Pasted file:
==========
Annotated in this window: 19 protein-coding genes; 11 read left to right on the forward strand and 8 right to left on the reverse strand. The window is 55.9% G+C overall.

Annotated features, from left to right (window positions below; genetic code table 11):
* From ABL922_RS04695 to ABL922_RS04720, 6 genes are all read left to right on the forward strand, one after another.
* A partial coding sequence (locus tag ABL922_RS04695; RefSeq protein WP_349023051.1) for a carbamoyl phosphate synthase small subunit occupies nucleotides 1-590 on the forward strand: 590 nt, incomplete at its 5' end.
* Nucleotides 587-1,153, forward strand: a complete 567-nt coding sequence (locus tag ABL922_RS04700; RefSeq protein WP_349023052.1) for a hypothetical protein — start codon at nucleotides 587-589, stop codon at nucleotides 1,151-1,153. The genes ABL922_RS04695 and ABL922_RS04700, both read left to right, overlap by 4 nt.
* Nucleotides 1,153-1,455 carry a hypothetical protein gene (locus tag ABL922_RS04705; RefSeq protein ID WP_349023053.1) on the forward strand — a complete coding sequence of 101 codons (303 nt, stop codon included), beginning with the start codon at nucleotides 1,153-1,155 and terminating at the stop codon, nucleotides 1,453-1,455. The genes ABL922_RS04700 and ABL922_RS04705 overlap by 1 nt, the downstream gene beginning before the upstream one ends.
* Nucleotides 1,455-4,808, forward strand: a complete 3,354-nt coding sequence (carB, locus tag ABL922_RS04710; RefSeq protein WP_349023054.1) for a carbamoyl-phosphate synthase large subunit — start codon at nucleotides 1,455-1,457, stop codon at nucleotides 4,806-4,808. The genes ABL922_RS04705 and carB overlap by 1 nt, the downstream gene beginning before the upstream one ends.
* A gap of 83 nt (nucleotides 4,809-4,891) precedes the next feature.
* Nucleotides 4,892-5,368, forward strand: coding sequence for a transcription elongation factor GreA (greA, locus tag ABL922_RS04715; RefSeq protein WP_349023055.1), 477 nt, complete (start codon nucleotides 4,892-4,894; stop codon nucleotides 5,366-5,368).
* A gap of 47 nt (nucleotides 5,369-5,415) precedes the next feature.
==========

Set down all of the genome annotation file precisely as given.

Annotated in this window: 19 protein-coding genes; 11 read left to right on the forward strand and 8 right to left on the reverse strand. The window is 55.9% G+C overall.

Annotated features, from left to right (window positions below; genetic code table 11):
* From ABL922_RS04695 to ABL922_RS04720, 6 genes are all read left to right on the forward strand, one after another.
* A partial coding sequence (locus tag ABL922_RS04695; RefSeq protein WP_349023051.1) for a carbamoyl phosphate synthase small subunit occupies nucleotides 1-590 on the forward strand: 590 nt, incomplete at its 5' end.
* Nucleotides 587-1,153, forward strand: a complete 567-nt coding sequence (locus tag ABL922_RS04700; RefSeq protein WP_349023052.1) for a hypothetical protein — start codon at nucleotides 587-589, stop codon at nucleotides 1,151-1,153. The genes ABL922_RS04695 and ABL922_RS04700, both read left to right, overlap by 4 nt.
* Nucleotides 1,153-1,455 carry a hypothetical protein gene (locus tag ABL922_RS04705; RefSeq protein ID WP_349023053.1) on the forward strand — a complete coding sequence of 101 codons (303 nt, stop codon included), beginning with the start codon at nucleotides 1,153-1,155 and terminating at the stop codon, nucleotides 1,453-1,455. The genes ABL922_RS04700 and ABL922_RS04705 overlap by 1 nt, the downstream gene beginning before the upstream one ends.
* Nucleotides 1,455-4,808, forward strand: a complete 3,354-nt coding sequence (carB, locus tag ABL922_RS04710; RefSeq protein WP_349023054.1) for a carbamoyl-phosphate synthase large subunit — start codon at nucleotides 1,455-1,457, stop codon at nucleotides 4,806-4,808. The genes ABL922_RS04705 and carB overlap by 1 nt, the downstream gene beginning before the upstream one ends.
* A gap of 83 nt (nucleotides 4,809-4,891) precedes the next feature.
* Nucleotides 4,892-5,368, forward strand: coding sequence for a transcription elongation factor GreA (greA, locus tag ABL922_RS04715; RefSeq protein WP_349023055.1), 477 nt, complete (start codon nucleotides 4,892-4,894; stop codon nucleotides 5,366-5,368).
* A gap of 47 nt (nucleotides 5,369-5,415) precedes the next feature.